It’s been hard to get out of bed the last couple of days. Cold. Way cold. A hundred thousand years of genetic memory yammers at me: “Don’t go out of the cave! There’s nothing out there but darkness, ice, hypothermia, and a sabre-tooth tiger.” But I put on the long johns and the thermal tee, the jeans and the flannel shirt, fat socks and boots, the raglan-knit sweater, the headband, the hooded parka, the thinsulate gloves–and venture out to see if the 16-year-old Toyota with the five-year-old battery will start. Damn–it starts. I’m wearing so many layers I can’t reach over my shoulder to grab the seat belt; the air blowing out of the defroster is so cold I can feel my corneas crack.
I admit it. I’m a weenie about the cold. Having a sufficient amount of native paranoia, I don’t appreciate it when nature itself piles on. Ellen put it like this. “Most times you go outside, breathe in, and you don’t even notice. Mornings like this, you breathe in and say ‘I don’t think I want this stuff inside me.'” Humans are a little feeble in this regard. Ellen’s llamas are perfectly happy to stay out no matter the deepness of the cold–you can’t get them to go inside. Snow up to the hocks and piling on their backs–no problemo. Show-offs.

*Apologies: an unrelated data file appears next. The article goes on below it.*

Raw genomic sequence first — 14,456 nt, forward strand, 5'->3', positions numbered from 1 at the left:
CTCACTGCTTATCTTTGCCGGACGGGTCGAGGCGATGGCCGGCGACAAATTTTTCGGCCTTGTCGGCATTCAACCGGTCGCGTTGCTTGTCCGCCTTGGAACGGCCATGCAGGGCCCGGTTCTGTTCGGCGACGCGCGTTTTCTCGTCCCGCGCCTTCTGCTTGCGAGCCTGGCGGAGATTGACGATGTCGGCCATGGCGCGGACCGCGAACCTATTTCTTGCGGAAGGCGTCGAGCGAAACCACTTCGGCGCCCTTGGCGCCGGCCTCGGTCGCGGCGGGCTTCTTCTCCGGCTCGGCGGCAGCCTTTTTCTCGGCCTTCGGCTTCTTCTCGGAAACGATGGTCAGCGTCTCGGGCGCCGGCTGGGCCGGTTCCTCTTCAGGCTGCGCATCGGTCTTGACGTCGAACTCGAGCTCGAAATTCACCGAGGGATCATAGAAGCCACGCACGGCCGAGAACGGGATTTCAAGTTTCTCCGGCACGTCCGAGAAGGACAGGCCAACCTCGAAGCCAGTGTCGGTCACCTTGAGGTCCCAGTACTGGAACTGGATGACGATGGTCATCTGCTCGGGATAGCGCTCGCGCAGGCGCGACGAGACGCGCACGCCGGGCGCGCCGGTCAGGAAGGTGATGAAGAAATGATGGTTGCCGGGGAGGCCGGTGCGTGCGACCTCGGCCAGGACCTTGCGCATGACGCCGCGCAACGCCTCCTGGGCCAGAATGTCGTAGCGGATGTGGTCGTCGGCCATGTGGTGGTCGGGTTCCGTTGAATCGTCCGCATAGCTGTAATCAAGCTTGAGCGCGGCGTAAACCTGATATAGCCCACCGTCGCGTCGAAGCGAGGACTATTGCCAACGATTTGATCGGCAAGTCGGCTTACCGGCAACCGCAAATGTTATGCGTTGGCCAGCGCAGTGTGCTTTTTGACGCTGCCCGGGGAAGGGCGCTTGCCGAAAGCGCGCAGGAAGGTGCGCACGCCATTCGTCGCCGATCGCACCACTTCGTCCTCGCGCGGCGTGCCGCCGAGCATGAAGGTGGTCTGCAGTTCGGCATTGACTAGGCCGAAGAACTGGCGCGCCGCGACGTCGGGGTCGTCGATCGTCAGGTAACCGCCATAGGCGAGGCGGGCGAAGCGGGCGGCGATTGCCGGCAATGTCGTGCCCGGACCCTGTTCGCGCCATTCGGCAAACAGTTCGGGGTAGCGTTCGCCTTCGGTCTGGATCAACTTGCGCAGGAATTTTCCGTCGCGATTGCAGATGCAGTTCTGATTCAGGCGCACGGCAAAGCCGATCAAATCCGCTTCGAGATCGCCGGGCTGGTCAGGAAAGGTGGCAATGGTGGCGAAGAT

But for me, nothing seems right. Everything sounds different: trees pop and crack, the snow creaks underfoot. The birds shut up. Everything looks different: there is no softness to the light, the hardened stars hang untwinkling at night. And no part of my body is in contact with the world. It’s beautiful in the same way NASA photos are beautiful–sharp, severe, and experienced from a great distance. The Florida Keys would be about the right distance, I think.